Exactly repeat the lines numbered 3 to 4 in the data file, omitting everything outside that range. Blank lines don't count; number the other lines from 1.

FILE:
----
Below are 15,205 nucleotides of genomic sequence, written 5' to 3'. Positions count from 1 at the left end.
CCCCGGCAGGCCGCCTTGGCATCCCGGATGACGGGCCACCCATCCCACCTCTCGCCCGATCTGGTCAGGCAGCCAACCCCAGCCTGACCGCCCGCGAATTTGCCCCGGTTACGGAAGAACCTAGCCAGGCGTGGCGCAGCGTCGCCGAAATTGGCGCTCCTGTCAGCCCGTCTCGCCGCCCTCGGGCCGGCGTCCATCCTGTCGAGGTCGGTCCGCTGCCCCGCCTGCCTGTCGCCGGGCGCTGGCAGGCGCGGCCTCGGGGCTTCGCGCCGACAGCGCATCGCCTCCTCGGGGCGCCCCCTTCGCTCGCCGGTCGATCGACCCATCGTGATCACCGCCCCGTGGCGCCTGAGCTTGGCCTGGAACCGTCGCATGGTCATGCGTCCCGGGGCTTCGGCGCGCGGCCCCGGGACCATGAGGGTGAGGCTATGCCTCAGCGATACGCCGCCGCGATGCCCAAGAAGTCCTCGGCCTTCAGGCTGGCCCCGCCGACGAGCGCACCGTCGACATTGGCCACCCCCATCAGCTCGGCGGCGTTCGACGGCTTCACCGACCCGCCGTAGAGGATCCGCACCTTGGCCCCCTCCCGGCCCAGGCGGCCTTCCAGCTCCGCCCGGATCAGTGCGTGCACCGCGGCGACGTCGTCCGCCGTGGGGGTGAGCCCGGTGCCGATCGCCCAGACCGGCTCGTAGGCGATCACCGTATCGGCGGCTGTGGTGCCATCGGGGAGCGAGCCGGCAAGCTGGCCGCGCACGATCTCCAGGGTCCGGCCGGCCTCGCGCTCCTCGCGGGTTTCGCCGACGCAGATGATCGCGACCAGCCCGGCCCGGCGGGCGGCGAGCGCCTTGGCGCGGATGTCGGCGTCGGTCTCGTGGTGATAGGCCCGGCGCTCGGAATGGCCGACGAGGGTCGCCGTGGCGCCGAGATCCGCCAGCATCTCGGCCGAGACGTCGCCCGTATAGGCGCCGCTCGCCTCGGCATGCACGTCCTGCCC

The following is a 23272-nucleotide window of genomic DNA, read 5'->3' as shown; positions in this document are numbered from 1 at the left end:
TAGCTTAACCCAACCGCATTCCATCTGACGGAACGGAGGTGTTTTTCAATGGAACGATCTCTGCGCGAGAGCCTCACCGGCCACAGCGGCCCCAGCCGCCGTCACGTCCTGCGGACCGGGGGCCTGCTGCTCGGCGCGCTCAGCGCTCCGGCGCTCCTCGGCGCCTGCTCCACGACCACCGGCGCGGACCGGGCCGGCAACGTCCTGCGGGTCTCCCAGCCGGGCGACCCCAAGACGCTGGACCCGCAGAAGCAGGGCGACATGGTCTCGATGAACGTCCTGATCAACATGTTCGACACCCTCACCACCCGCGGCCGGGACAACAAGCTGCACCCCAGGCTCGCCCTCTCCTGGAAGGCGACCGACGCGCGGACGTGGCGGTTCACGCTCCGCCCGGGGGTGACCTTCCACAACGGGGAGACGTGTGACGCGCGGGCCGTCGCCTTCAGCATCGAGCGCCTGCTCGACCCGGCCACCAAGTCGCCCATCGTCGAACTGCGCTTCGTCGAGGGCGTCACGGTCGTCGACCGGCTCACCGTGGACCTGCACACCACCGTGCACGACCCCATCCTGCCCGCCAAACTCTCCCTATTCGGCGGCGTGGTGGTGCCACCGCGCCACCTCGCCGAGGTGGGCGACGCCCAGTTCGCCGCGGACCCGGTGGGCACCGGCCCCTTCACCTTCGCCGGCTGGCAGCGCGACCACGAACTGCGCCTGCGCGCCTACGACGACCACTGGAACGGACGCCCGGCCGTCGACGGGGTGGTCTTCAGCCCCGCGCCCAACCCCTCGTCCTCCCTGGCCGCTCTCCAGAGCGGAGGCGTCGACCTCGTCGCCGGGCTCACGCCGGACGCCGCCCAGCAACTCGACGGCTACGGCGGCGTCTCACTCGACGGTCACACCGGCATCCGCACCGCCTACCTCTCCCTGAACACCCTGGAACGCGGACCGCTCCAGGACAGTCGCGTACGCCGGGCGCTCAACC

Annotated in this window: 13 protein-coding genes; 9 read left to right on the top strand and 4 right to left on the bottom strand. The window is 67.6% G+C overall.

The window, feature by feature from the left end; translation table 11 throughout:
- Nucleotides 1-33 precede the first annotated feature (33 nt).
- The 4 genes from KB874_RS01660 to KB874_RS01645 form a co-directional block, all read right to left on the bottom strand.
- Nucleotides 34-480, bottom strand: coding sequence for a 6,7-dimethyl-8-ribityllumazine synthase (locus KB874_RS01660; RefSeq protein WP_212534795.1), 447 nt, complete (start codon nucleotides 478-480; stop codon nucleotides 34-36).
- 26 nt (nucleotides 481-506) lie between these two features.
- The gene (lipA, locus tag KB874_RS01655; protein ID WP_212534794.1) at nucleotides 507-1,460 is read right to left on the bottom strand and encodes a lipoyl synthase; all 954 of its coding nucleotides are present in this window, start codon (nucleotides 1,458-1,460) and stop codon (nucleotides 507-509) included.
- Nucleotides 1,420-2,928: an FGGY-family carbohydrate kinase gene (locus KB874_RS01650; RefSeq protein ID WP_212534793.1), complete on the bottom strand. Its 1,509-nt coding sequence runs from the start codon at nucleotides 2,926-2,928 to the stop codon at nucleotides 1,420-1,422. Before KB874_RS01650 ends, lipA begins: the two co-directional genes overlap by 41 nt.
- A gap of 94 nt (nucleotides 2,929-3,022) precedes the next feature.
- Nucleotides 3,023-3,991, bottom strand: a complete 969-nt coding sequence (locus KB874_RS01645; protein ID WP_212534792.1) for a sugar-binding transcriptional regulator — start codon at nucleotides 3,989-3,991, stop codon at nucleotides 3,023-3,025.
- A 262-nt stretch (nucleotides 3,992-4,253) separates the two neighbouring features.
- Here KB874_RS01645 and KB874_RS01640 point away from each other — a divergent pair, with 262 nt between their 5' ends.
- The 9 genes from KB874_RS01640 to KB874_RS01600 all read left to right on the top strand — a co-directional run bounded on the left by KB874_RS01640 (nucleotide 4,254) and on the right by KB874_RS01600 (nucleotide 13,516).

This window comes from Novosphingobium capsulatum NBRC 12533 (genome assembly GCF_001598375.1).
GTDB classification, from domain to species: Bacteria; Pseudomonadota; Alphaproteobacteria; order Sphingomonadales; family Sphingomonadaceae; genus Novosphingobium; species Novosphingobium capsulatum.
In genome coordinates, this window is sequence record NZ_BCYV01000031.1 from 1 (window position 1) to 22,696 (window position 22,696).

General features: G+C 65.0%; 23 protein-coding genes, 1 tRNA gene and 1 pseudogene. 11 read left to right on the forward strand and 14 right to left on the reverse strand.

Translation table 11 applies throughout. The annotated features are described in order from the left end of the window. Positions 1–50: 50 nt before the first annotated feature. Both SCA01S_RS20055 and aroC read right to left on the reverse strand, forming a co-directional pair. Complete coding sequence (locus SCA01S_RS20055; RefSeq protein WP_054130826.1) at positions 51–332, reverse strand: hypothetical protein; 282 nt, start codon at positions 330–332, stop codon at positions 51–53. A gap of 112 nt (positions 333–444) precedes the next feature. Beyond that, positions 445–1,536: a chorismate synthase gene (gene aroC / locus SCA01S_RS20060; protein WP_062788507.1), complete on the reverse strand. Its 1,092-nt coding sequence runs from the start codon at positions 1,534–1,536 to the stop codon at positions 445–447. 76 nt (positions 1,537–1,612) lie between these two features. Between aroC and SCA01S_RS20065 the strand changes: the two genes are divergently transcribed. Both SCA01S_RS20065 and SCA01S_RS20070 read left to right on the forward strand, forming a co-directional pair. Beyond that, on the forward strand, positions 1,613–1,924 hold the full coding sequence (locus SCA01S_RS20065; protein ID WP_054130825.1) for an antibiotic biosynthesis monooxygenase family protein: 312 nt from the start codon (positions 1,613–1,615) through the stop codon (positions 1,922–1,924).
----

The following is a 23272-nucleotide window of genomic DNA, read 5'->3' as shown; positions in this document are numbered from 1 at the left end:
TAGCTTAACCCAACCGCATTCCATCTGACGGAACGGAGGTGTTTTTCAATGGAACGATCTCTGCGCGAGAGCCTCACCGGCCACAGCGGCCCCAGCCGCCGTCACGTCCTGCGGACCGGGGGCCTGCTGCTCGGCGCGCTCAGCGCTCCGGCGCTCCTCGGCGCCTGCTCCACGACCACCGGCGCGGACCGGGCCGGCAACGTCCTGCGGGTCTCCCAGCCGGGCGACCCCAAGACGCTGGACCCGCAGAAGCAGGGCGACATGGTCTCGATGAACGTCCTGATCAACATGTTCGACACCCTCACCACCCGCGGCCGGGACAACAAGCTGCACCCCAGGCTCGCCCTCTCCTGGAAGGCGACCGACGCGCGGACGTGGCGGTTCACGCTCCGCCCGGGGGTGACCTTCCACAACGGGGAGACGTGTGACGCGCGGGCCGTCGCCTTCAGCATCGAGCGCCTGCTCGACCCGGCCACCAAGTCGCCCATCGTCGAACTGCGCTTCGTCGAGGGCGTCACGGTCGTCGACCGGCTCACCGTGGACCTGCACACCACCGTGCACGACCCCATCCTGCCCGCCAAACTCTCCCTATTCGGCGGCGTGGTGGTGCCACCGCGCCACCTCGCCGAGGTGGGCGACGCCCAGTTCGCCGCGGACCCGGTGGGCACCGGCCCCTTCACCTTCGCCGGCTGGCAGCGCGACCACGAACTGCGCCTGCGCGCCTACGACGACCACTGGAACGGACGCCCGGCCGTCGACGGGGTGGTCTTCAGCCCCGCGCCCAACCCCTCGTCCTCCCTGGCCGCTCTCCAGAGCGGAGGCGTCGACCTCGTCGCCGGGCTCACGCCGGACGCCGCCCAGCAACTCGACGGCTACGGCGGCGTCTCACTCGACGGTCACACCGGCATCCGCACCGCCTACCTCTCCCTGAACACCCTGGAACGCGGACCGCTCCAGGACAGTCGCGTACGCCGGGCGCTCAACC